Leadwerks 4 is one of the best purchases I've ever made. I've spent thousands of hours on it and most of that time has been spent dinking around with shaders. I'm not great at modeling and animation. I'm ok with scripts. What seems to draw me the most is shaders. I love shaders. I guess in some way here I just want a place to show off my accomplishments, but I also want to feel like I benefit other people, so my philosophy here is that it's cool to be one guy who can write shaders, but it's cooler to be one guy who can help several other guys write shaders. So I had this idea that I would attempt to make one shader a week for a year - fifty-two of them - and then post them in the community. So that's what this blog will be. And who knows maybe I'll keep going.
In the process of writing these I've scoured the internet and tried to keep track of any sources for those who might want to investigate some principle further. Many of these sources are tutorials and such. I numbered the shaders roughly with the intent to order them from basic to more complex principles. I commented sections in the shaders to help make them a bit easier to read and understand, and I tried to keep the language consistent from one shader to the next so that it can easily be seen how different parts are used in various effects. Apart from a few post-effect shaders, I start with a "noobalyzed" version of the Leadwerks "diffuse + normal + specular" shader as a base and start every shader from there - with all that I still consider myself a noob as far as coders go - hence "noob shaders."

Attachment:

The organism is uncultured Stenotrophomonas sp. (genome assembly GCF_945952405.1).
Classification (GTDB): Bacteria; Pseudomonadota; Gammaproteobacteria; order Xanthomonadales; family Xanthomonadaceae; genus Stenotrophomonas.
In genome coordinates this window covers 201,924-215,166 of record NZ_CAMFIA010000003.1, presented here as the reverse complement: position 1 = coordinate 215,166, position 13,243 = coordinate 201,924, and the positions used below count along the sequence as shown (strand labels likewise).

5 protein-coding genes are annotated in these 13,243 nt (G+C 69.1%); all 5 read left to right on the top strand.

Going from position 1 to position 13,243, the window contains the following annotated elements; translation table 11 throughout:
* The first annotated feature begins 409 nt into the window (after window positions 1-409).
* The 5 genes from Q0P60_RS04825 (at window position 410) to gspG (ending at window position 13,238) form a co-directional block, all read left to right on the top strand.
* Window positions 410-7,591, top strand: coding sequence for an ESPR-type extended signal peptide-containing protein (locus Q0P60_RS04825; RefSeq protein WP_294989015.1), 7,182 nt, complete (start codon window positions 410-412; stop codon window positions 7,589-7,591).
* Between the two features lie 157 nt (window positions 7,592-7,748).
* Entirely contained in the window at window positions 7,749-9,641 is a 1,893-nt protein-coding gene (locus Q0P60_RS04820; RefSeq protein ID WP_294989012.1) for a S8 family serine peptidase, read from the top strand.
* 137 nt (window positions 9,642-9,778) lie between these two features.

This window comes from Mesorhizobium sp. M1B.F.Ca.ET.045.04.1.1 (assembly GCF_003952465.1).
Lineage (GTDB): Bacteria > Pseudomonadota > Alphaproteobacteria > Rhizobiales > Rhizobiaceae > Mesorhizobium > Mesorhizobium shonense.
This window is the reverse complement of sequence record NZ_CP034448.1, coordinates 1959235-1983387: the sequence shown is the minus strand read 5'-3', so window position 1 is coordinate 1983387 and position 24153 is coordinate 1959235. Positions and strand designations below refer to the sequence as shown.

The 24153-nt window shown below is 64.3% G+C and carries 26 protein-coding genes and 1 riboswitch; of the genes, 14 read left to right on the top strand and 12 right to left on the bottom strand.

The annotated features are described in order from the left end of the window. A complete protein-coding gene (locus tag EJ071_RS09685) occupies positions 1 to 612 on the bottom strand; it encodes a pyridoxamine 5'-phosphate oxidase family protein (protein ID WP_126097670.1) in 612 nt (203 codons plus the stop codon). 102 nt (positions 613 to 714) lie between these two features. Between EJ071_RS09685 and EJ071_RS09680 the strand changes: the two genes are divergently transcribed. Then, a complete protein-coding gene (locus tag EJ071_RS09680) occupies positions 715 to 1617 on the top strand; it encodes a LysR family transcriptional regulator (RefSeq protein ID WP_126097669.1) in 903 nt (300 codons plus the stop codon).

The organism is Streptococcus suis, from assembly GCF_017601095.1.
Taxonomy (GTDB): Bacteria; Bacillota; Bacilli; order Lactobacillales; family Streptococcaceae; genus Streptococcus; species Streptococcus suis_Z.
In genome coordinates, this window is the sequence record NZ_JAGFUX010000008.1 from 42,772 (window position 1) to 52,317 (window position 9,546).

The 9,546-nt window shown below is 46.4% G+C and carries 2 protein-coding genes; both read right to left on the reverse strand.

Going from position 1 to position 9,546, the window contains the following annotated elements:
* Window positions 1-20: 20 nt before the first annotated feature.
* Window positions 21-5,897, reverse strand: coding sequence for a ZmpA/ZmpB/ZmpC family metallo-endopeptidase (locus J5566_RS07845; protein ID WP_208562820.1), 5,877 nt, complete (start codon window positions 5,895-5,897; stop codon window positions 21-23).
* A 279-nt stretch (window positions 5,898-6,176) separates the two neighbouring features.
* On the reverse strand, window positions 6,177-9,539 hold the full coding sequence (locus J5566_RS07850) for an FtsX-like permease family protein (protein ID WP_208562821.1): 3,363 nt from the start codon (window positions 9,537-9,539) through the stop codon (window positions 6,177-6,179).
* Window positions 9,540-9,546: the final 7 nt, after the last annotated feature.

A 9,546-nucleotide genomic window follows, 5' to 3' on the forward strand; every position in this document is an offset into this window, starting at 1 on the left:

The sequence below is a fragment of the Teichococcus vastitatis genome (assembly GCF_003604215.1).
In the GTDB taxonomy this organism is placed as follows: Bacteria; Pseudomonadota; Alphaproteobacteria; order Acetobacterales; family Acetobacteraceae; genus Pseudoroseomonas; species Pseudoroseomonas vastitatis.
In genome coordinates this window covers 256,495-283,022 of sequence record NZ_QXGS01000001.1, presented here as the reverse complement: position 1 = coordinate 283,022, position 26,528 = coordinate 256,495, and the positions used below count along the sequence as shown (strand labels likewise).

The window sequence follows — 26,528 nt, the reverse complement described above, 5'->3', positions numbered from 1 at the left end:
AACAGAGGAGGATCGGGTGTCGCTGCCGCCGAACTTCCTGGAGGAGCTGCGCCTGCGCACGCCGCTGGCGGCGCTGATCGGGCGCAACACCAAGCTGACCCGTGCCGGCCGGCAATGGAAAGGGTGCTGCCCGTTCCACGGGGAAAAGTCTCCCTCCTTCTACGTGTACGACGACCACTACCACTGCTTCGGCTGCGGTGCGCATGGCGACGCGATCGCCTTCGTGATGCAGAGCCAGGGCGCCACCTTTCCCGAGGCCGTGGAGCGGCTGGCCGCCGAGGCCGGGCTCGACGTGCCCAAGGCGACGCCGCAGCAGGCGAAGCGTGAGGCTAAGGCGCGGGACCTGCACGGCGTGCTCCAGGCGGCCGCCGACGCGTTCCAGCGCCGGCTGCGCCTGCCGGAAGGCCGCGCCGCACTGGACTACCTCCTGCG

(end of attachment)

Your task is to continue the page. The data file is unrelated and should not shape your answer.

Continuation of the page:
So if you're also a shader noob then follow this blog, grab the shaders, read the information from the links, tweak the numbers, dink around, and eventually it will start to click together. At the least you'll have a nice little stash of shaders.
Ok so let me start with a few preliminaries. I want to bunch them up together and get them out of the way. First off, the base shader which I consider the "bare bones" shader. It is a "noobalyzed" version of the Leadwerks "diffuse + normal + specular" shader.
Here's a few quick effects I picked up from various places. It's not very useful, perhaps, but it's a good start on manipulating variables to create effects.
And here are a few post-effect shaders. The contrast, desaturation, and gamma correct are all found in the quick effects shader. You can see that all these shaders look extremely similar. The effects are the only difference. In some sense all that matters is what you set in your output line (out vec4 fragData0). Simplistically speaking, that's the way shaders are. They're all pretty much the same. It's the stuff you add that makes them interesting.
Edit: forgot to add shader 2. Texture scroll:
Possibly the worst contrast ever. But hey maybe you want that:
Desaturate dulls the colors toward grey:
Saturation intensifies the colors:
Gamma correct is the way the light "is supposed to look":
Color bleed is the idea that colors ought to bleach out a bit in direct light:
Sobel because why not:
Next: Fresnel and Blinn-Phong...